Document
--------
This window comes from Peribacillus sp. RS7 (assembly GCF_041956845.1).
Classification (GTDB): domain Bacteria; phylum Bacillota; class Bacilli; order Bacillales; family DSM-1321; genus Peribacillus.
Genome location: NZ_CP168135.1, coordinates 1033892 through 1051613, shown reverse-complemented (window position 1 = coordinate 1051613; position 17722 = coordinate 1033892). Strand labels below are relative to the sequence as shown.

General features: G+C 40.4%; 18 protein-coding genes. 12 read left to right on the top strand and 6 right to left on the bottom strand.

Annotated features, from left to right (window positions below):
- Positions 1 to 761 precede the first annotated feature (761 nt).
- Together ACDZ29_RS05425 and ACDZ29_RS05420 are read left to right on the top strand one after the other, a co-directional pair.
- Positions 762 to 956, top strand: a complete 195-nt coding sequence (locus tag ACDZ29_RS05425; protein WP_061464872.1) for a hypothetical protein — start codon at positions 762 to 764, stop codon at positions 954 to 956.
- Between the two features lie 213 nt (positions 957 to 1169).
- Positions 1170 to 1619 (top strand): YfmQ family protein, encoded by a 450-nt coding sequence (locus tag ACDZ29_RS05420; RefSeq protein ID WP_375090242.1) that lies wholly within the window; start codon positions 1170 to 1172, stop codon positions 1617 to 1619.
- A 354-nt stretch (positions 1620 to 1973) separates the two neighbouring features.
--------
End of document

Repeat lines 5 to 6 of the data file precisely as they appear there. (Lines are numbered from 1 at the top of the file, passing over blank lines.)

Annotated features, from left to right (window positions below):
- Positions 1 to 761 precede the first annotated feature (761 nt).